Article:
More austerity, more cuts, or no deal.
That's the message the International Monetary Fund threw back at the Greek government after negotiators on Wednesday rejected the latest reform proposals submitted by the Syriza government.
According to reporting on the ground, there were a "flurry of proposals, counter-proposals, leaks and verbal attacks" in Brussels as Greek Prime Minister Alexis Tsipras continued to try to hash out an acceptable bail-out plan with his creditors ahead of a critical June 30 payment deadline.
Though Syriza supporters and those within the leftist government say that Greece's most recent offer is too austere and abandons pledges made during the election campaign, European creditors still rejected the deal. Instead, the IMF submitted a list of counter-reforms which Greek negotiators described as "absurd" and "not acceptable."
We Interrupt This Article with an Urgent Message!
Common Dreams is a not-for-profit news service. All of our content is free to you - no subscriptions; no ads. We are funded by donations from our readers.
Our critical Mid-Year fundraiser is going very slowly - only 993 readers have contributed so far. We must meet our goal before we can end this fundraising campaign and get back to focusing on what we do best.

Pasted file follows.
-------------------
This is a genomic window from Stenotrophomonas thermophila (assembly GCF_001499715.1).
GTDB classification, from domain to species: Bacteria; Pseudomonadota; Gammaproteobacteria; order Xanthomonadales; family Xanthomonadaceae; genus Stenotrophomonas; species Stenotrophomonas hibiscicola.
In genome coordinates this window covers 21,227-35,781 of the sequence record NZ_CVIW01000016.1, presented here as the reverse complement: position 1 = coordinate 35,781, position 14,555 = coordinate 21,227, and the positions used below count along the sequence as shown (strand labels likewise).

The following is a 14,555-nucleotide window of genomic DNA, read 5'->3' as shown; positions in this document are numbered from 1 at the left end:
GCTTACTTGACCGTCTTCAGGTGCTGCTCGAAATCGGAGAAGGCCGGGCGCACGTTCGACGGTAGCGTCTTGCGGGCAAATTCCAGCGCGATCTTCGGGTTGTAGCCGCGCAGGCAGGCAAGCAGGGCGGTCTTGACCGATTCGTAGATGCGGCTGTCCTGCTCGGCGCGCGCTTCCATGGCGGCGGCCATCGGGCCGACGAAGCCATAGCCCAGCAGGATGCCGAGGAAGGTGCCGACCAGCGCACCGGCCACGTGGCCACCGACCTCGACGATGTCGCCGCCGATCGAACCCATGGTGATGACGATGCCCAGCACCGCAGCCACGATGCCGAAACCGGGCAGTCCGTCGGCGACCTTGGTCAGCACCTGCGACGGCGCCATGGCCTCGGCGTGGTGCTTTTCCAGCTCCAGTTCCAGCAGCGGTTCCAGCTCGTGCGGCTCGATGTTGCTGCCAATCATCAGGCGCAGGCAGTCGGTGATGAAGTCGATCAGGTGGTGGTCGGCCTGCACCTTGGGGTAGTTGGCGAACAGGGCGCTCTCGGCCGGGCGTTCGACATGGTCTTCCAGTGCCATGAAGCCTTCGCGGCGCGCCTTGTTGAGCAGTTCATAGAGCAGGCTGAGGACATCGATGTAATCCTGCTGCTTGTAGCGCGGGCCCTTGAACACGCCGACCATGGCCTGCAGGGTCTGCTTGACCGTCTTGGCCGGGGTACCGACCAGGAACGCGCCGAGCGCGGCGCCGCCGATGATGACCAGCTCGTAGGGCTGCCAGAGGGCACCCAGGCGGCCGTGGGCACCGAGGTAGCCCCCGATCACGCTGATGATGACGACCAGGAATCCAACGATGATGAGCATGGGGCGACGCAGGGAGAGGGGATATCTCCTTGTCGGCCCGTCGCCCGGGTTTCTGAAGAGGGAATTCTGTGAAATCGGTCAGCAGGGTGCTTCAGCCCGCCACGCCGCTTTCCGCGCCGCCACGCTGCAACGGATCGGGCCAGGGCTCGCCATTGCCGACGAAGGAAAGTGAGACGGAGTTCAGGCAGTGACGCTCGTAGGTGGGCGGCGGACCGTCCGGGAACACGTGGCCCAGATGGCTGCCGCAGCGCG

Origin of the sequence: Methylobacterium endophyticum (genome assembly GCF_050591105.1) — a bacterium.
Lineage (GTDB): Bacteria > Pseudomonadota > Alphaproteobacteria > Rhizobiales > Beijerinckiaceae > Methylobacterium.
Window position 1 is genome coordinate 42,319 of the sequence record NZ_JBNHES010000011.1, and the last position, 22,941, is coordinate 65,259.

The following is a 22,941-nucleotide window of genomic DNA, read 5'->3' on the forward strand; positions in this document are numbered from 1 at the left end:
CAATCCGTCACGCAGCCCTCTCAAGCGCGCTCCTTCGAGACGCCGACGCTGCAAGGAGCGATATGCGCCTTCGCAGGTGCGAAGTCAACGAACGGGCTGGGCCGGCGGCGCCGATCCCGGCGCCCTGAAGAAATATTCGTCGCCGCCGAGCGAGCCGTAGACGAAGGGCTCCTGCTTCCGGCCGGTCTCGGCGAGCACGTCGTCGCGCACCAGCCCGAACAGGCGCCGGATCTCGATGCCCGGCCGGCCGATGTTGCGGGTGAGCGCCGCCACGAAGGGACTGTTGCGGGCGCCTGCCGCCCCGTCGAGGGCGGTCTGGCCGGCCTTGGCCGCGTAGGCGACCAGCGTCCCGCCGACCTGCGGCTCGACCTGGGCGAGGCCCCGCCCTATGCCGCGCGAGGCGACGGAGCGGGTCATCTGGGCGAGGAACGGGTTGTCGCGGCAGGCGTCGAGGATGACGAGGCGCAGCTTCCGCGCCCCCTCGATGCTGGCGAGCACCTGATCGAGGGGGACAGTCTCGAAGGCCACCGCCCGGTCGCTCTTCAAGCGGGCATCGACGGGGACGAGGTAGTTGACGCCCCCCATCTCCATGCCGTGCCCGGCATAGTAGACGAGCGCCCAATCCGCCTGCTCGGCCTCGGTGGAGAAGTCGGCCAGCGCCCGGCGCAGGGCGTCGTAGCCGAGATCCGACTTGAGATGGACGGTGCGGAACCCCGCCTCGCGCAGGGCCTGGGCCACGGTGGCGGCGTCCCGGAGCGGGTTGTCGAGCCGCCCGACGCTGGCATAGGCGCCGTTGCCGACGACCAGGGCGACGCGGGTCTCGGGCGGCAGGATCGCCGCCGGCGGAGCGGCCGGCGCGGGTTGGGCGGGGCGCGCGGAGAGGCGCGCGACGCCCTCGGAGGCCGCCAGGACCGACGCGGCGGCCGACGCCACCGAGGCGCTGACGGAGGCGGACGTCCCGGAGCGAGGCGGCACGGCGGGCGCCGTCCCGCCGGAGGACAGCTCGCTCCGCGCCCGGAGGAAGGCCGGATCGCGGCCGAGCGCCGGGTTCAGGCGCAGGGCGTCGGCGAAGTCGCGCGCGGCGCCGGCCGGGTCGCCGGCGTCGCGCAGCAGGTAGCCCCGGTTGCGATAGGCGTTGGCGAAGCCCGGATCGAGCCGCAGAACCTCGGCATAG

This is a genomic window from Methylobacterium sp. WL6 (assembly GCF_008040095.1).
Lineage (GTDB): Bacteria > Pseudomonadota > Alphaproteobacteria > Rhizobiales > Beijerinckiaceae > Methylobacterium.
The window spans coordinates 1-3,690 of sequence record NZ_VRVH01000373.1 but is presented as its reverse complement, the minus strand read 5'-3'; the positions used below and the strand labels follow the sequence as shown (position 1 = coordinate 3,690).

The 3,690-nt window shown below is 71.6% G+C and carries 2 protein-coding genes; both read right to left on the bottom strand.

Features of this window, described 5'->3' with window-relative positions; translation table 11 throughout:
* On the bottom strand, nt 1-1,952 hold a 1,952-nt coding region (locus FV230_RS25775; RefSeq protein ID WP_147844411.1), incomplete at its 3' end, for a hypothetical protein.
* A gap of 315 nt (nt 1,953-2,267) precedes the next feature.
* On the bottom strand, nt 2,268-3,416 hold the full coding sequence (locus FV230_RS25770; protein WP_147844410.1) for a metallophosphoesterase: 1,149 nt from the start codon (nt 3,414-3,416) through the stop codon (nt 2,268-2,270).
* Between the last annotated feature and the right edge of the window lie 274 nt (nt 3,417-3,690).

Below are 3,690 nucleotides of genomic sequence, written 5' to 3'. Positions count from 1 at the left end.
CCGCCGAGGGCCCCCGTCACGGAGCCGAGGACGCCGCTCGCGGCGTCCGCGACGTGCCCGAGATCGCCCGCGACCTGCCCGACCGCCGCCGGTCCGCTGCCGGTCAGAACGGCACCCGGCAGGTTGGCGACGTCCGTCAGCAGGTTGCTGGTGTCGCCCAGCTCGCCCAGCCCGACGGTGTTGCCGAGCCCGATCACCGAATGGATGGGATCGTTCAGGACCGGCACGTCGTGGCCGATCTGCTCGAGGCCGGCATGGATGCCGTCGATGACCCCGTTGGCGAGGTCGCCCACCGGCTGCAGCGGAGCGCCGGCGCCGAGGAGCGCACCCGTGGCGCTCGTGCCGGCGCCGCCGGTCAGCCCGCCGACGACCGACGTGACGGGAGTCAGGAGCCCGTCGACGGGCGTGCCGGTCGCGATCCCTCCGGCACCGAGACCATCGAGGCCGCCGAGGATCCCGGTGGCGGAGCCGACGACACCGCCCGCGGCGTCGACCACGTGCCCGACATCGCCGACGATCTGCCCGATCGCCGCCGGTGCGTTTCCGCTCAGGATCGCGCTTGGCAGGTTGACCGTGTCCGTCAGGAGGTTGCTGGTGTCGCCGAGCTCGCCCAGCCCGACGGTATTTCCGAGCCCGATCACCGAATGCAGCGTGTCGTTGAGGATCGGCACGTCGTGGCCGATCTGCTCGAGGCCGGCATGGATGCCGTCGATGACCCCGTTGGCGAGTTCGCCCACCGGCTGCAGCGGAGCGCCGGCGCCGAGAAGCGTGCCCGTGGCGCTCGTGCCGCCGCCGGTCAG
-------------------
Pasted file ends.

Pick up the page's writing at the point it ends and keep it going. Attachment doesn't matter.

On Monday, the Greek government submitted an offer that would raise the country's VAT (Value-Added Tax) and slash the country’s pension system, gradually raising the retirement age to 67.
Following the bank's rejection of that offer, Tsipras accused the lenders of suspiciously holding the country to a different standard than other indebted nations.
"The repeated rejection of equivalent measures by certain institutions never occurred before-neither in Ireland nor Portugal," he wrote on Twitter. "This odd stance seems to indicate that either there is no interest in an agreement or that special interests are being backed."
The IMF's counter proposal, which was leaked Wednesday, showed that the Greek government "has been pushed to raise more from VAT and also make sweeping changes to its pensions system, including raising the retirement age faster and eliminating benefits for the poorest pensioners," the Guardian reports.
BBC economics correspondent Duncan Weldon summarized the two drafts in a Tweet, noting their different approach to so-called "red-line" deal-breakers:
Proposed Greek deal allowed Syriza to skirt around red lines. New creditor proposal seeks to shove them over them.— Duncan Weldon (@DuncanWeldon) June 24, 2015
Across Europe this week, anti-austerity activists and other supporters are holding a week of rallies in vigils in solidarity with Greece as it faces off with Europe's financial elite. Campaigners have also launched a petition calling on creditors to cancel Greece's debt and discontinue the punishing austerity agenda.
If a deal is not reached and creditors refuse to release bail-out funds by the end of the month, Greece risks defaulting on its debts, possibly spurring an exit from the European Union.
The Guardian is hosting a live blog as Eurogroup finance ministers meet in Belgium Wednesday evening to continue discussions.